Can I Still File a Workers’ Compensation Claim in Massachusetts?
A Massachusetts workers’ comp claim should be filed as soon as possible. However, there are many reasons that lead injured workers to delay doing so. This can include not knowing whether a claim can be filed or believing that the employer will fire them if they do so.
If you let months or years go by after being injured at work and are now wondering whether you can still file a workers’ comp claim in Massachusetts, there is something you should know. Massachusetts law provides workers a four-year window from the time they become aware of a work-related injury to file a workers’ comp claim. This is great news for workers in the Bay State since other states have shorter statutes of limitations for workers’ comp claims.
When to File for Workers’ Comp Claim in Massachusetts
Anyone who suffers a workplace injury deserves proper compensation. Massachusetts law requires employers to buy workers’ compensation insurance regardless of the number of employees they have. A few exceptions include limited liability companies and sole proprietors of an unincorporated business. But most employers must provide workers’ comp insurance.
It is your responsibility to inform your employer of your injury, preferably in writing since a verbal notification can be disputed later on. Your employer then bears the responsibility of notifying the Department of Industrial Accidents and filing a workers’ comp claim with their insurer on your behalf. They go about this with a Form 101 “Employer’s First Report of Injury or Fatality” if your work-related injury keeps you from working for five days.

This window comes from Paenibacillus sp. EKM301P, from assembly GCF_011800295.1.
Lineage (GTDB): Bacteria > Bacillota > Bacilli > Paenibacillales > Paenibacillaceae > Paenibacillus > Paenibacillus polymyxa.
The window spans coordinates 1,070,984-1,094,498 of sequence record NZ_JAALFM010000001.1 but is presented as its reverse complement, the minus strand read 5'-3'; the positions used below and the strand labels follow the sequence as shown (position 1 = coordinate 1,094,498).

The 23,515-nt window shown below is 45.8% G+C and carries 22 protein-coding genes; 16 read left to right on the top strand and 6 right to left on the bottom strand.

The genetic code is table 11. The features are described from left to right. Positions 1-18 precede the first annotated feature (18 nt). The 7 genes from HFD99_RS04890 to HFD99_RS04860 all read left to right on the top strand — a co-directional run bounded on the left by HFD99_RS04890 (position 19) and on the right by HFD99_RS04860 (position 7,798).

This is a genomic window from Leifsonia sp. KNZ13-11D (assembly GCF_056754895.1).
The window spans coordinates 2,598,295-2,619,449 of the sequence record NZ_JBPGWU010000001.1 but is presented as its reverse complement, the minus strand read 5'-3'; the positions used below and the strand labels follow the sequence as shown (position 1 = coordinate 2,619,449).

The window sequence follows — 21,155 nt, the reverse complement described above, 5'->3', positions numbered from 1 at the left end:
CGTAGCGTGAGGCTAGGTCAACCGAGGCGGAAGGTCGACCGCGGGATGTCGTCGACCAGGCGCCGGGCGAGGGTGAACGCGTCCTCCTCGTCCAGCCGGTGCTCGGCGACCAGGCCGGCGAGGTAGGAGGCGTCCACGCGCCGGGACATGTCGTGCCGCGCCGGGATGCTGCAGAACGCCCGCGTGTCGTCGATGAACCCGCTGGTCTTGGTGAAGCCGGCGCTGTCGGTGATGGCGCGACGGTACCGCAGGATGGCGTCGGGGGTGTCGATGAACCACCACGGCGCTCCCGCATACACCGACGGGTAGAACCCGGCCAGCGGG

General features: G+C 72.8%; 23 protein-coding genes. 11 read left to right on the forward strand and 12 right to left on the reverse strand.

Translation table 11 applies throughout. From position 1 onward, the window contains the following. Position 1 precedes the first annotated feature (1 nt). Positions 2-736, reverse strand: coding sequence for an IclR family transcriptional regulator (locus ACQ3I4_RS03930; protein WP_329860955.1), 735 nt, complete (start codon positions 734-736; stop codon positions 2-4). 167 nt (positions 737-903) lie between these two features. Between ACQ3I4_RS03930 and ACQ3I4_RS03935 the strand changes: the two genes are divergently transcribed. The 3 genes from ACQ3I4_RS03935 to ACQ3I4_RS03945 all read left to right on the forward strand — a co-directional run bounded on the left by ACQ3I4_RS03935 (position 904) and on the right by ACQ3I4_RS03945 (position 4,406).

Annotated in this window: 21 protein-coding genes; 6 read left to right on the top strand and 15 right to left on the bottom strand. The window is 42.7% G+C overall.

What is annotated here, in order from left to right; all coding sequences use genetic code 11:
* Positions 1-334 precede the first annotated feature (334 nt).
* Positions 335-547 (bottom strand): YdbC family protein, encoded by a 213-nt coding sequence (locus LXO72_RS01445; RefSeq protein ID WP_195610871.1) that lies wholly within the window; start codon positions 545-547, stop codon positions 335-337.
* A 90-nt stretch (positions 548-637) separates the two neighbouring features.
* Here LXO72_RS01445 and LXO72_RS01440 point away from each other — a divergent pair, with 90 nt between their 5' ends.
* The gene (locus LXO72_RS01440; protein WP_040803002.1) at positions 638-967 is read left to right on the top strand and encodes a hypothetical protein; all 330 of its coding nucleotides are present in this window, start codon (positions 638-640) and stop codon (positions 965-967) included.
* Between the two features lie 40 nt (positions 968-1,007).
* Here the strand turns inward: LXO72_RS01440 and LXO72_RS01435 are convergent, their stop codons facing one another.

Your employer has to file a Form 101 within seven days of the fifth day you are unable to work. Once the insurer receives your claim, they must decide whether to pay benefits or not within 14 days.
As you can see, getting workers’ comp benefits takes time so you should notify your employer of your injury as soon as possible. However, some workers do not do this for one reason or another.
Why would filing a workers’ comp claim be delayed?
Reasons for Delayed Filings of Massachusetts Workers’ Compensation Claims
Notifying your employer of any work-related injury is imperative to start the ball rolling with workers’ comp benefits. But getting medical attention is even more important.
Often, workers get medical attention and leave it at that, even if they cannot work for more than five days due to the injury in question. This might be because they are unaware that they are entitled to benefits, they fail to realize how severe the issue actually is, or they fear retribution from their employer if they seek benefits.
Being Unaware of Potential Benefits
If you have let months or even years go by without workers’ comp benefits, that does not necessarily mean you cannot still file a claim. Massachusetts law provides you with up to 4 years after your injury was discovered to do so.
An experienced workers’ comp attorney can take a good look at the facts of your case and inform you about the best course of action to get you the compensation you deserve.